National security and India’s global image are two areas where most respondents (nearly 70% in both cases) felt the central government was doing exceptionally well or its best in the given circumstances. Unemployment and inflation were the biggest areas of concern, with nearly half the respondents saying the government was either not doing enough or had worsened the existing situation (see chart 3).

Predictably, supporters of BJP were the most likely to rate the government positively on all measures. But, the gap between BJP supporters and others was relatively small on matters of inflation and joblessness. That means the anxiety around daily-life economic issues brings out greater convergence of dissatisfied views outside of partisan biases (see chart 4).

Big businesses

On the flip side to this anxious view of the economy is the popularity of big businesses, particularly among BJP supporters. When asked about their opinion about four influential business groups, BJP supporters had an overwhelmingly positive view for all of them.

The Tata family came out as the most popular across party lines, with 90% of the respondents holding a favourable view of the group. The Birlas and Ambanis emerged a distant second and third, though still with around 70% approval ratings. Only 59% of the respondents had a favourable view of the Adani family (see chart 5). (The survey was taken before US-based short-seller Hindenburg Research made allegations of fraudulent practices in Adani group companies, wiping off half of their market value within weeks.)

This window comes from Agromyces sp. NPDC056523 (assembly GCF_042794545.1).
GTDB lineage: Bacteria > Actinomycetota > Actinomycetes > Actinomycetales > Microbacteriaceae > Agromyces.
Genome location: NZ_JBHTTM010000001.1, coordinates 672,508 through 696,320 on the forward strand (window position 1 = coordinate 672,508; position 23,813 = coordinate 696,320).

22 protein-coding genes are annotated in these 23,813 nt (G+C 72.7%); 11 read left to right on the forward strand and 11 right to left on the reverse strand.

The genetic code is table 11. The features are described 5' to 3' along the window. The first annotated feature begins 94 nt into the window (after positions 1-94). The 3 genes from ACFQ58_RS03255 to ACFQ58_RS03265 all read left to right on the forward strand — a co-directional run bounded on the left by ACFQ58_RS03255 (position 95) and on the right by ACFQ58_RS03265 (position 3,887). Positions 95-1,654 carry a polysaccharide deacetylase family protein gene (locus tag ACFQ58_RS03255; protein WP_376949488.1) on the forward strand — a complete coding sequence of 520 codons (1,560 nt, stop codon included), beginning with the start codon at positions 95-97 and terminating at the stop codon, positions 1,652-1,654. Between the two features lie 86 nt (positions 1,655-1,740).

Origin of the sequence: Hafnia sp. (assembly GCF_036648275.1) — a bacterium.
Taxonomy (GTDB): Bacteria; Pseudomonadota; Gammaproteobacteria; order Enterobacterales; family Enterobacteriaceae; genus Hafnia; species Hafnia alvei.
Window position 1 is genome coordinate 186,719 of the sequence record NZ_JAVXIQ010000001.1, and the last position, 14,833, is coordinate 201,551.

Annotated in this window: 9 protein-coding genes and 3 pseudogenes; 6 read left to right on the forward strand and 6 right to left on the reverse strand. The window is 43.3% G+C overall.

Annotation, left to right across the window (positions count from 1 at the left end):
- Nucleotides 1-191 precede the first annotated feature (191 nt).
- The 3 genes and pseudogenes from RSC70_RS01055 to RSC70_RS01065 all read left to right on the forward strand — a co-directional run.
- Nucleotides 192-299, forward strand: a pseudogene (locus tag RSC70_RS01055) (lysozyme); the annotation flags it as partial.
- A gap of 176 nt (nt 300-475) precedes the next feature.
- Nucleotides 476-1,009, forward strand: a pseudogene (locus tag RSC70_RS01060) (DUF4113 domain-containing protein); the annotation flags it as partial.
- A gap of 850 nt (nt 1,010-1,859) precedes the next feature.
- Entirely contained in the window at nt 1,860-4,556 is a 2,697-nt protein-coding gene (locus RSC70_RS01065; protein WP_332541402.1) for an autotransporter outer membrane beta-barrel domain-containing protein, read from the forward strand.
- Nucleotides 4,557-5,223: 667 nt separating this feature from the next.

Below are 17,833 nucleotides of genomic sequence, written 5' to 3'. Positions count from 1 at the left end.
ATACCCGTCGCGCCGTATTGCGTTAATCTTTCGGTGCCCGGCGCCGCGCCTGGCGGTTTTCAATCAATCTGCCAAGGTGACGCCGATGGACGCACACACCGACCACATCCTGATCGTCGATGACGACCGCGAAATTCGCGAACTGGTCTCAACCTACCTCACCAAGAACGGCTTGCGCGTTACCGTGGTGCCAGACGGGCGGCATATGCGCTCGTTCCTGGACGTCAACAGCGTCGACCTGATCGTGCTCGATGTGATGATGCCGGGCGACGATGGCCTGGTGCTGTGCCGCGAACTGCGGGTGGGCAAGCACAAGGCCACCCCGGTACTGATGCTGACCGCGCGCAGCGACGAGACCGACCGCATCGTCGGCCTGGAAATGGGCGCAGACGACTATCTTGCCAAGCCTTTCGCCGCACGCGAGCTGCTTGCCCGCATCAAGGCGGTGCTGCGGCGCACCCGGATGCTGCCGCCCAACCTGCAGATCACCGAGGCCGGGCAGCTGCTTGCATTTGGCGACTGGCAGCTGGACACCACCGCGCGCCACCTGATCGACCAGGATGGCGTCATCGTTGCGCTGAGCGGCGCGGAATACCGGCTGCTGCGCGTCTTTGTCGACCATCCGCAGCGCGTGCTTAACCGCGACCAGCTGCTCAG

For all four business groups named by the survey, BJP supporters had a support level of close to or more than 75%, revealing a clear bent. The divergence of views between BJP supporters and non-BJP supporters was the highest for Adani group. While 74% of the BJP supporters held a favourable view, this was true for around 50% among non-BJP supporters. The gap is significant for Ambanis as well—around 80% versus 60%.

Congress supporters are particularly likely to rate these two families lower.

(The authors are with the Centre for Policy Research, New Delhi.)

This is the third part of a series about the survey’s findings. The next part will look at how political preferences impact views about the world of cinema. The first part looked at perceptions around the economy and jobs, while the second part looked at the evolving views on remote work. Note that these surveys are skewed towards urban well-to-do netizens, with 82% respondents falling under the NCCS-A socio-economic category of consumers. To read full methodology click here.

Catch all the Politics News and Updates on Live Mint. Download The Mint News App to get Daily Market Updates & Live Business News.
More Less
Updated: 27 Feb 2023, 01:11 AM IST
Recommended For You
Get alerts on WhatsApp
Set Preferences My Reads Watchlist Feedback Redeem a Gift Card Logout